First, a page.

AB - Alignment of sequences is widely used for biological sequence comparisons, and only biological events like mutations, insertions and deletions are considered. Other biological events like inversions are not automatically detected by the usual alignment algorithms, thus some alternative approaches have been tried in order to include inversions or other kinds of rearrangements. Despite many important results in the last decade, the complexity of the problem of alignment with inversions is still unknown. In 1992, Schöniger and Waterman proposed the simplification hypothesis that the inversions do not overlap. They also presented an O(n6) exact solution for the alignment with non-overlapping inversions problem and introduced a heuristic for it that brings the average case complexity down. (In this work, n is the maximal length of both sequences that are aligned.) The present paper gives two exact algorithms for the simplified problem. We give a quite simple dynamic program with O(n4)-time and O(n2)-space complexity for alignments with non-overlapping inversions and exhibit a sparse and exact implementation version of this procedure that uses much less resources for some applications with real data.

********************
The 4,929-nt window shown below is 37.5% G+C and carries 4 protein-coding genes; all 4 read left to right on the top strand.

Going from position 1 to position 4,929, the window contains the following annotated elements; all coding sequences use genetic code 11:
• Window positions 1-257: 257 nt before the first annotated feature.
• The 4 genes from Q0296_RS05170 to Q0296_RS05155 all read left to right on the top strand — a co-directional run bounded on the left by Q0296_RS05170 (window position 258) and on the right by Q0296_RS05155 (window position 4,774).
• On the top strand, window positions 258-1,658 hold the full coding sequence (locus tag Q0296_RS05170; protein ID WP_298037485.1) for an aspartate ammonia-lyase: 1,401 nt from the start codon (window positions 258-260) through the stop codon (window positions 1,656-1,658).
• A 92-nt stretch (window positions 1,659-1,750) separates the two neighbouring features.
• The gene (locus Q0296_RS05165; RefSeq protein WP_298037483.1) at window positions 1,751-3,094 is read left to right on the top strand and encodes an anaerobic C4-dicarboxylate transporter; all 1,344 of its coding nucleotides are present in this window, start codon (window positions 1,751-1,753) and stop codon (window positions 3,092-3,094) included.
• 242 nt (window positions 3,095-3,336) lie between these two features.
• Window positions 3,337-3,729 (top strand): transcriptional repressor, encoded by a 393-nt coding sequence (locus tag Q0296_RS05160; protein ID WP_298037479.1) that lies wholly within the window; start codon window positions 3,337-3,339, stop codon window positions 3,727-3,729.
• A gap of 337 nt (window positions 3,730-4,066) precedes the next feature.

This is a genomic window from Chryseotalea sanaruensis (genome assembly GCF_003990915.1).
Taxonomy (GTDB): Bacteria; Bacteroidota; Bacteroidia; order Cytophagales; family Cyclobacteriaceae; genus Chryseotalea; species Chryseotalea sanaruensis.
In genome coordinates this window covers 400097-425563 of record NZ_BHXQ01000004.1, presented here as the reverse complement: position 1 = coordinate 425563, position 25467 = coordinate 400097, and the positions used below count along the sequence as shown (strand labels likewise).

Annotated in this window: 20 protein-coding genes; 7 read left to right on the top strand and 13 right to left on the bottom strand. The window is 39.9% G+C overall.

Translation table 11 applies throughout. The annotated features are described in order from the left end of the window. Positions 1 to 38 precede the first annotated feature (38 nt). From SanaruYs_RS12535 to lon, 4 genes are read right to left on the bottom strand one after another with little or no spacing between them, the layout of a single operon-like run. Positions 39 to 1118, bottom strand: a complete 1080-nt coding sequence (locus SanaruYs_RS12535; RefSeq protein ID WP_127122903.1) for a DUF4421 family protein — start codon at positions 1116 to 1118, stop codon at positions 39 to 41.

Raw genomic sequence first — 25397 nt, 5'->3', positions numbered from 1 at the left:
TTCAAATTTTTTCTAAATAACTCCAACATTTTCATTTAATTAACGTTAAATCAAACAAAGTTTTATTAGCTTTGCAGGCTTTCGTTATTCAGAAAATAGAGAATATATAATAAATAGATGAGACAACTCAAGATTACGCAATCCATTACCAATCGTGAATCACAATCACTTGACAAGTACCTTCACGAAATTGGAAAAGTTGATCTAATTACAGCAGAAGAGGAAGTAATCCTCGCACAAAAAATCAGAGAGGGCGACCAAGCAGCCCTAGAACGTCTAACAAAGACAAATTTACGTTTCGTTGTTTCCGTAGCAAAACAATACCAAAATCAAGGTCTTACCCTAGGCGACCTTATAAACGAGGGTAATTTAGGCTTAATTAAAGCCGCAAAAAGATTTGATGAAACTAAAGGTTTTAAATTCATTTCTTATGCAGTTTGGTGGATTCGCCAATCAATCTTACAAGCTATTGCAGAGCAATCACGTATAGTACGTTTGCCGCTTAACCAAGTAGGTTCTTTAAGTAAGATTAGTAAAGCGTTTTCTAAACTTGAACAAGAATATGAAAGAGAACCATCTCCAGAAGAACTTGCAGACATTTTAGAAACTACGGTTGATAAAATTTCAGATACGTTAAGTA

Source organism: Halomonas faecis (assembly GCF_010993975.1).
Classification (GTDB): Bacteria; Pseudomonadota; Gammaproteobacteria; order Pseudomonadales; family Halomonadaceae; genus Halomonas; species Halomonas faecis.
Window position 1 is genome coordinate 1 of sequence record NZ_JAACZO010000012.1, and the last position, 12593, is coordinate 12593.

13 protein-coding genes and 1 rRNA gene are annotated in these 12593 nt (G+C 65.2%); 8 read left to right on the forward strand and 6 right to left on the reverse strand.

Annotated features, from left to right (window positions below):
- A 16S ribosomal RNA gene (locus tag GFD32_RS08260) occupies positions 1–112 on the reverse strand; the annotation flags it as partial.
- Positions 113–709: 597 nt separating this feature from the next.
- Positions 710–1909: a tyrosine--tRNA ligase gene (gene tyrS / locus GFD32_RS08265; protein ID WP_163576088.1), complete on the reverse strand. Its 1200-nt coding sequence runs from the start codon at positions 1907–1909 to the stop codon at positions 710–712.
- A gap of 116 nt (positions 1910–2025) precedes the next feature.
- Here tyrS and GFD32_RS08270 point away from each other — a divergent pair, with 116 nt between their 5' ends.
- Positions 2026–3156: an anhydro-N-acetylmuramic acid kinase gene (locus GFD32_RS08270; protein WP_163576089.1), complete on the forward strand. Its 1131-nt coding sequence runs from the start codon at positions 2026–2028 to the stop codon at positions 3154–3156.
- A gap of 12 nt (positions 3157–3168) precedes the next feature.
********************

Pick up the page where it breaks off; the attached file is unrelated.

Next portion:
LA - eng
UR - http://eudml.org/doc/92754
ER -

References

top
  1. D.A. Bader, B.M.E. Moret and M. Yan, A linear-time algorithm for computing inversion distance between signed permutations with an experimental study, in Algorithms and data structures (Providence, RI, 2001), Lect. Notes Comput. Sci.2125 (2001) 365–376.  Zbl0997.68527
  2. A. Caprara, Sorting permutations by reversals and Eulerian cycle decompositions. SIAM J. Discrete Math.12 (1999) 91–110 (electronic).  Zbl0916.68074
  3. D.A. Christie, A 3/2-approximation algorithm for sorting by reversals, in Proc. of the Ninth Annual ACM-SIAM Symposium on Discrete Algorithms (San Francisco, CA, 1998). ACM, New York (1998) 244–252.  Zbl0930.68044